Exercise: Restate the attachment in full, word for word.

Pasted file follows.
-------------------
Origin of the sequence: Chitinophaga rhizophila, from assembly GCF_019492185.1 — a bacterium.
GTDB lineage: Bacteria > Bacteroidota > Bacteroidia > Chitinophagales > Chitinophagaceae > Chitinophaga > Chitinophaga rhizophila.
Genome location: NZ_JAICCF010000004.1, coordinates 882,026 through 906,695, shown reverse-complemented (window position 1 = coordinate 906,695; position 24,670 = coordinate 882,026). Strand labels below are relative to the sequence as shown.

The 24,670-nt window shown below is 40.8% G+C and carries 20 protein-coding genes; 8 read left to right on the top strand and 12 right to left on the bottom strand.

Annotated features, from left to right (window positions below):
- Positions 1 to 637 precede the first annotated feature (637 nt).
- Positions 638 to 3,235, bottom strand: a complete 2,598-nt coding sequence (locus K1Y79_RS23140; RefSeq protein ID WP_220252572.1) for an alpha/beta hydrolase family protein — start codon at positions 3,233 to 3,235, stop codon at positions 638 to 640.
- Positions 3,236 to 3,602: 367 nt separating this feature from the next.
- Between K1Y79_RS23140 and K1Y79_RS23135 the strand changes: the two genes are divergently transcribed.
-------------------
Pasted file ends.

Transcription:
Origin of the sequence: Chitinophaga rhizophila, from assembly GCF_019492185.1 — a bacterium.
GTDB lineage: Bacteria > Bacteroidota > Bacteroidia > Chitinophagales > Chitinophagaceae > Chitinophaga > Chitinophaga rhizophila.
Genome location: NZ_JAICCF010000004.1, coordinates 882,026 through 906,695, shown reverse-complemented (window position 1 = coordinate 906,695; position 24,670 = coordinate 882,026). Strand labels below are relative to the sequence as shown.

The 24,670-nt window shown below is 40.8% G+C and carries 20 protein-coding genes; 8 read left to right on the top strand and 12 right to left on the bottom strand.

Annotated features, from left to right (window positions below):
- Positions 1 to 637 precede the first annotated feature (637 nt).
- Positions 638 to 3,235, bottom strand: a complete 2,598-nt coding sequence (locus K1Y79_RS23140; RefSeq protein ID WP_220252572.1) for an alpha/beta hydrolase family protein — start codon at positions 3,233 to 3,235, stop codon at positions 638 to 640.
- Positions 3,236 to 3,602: 367 nt separating this feature from the next.
- Between K1Y79_RS23140 and K1Y79_RS23135 the strand changes: the two genes are divergently transcribed.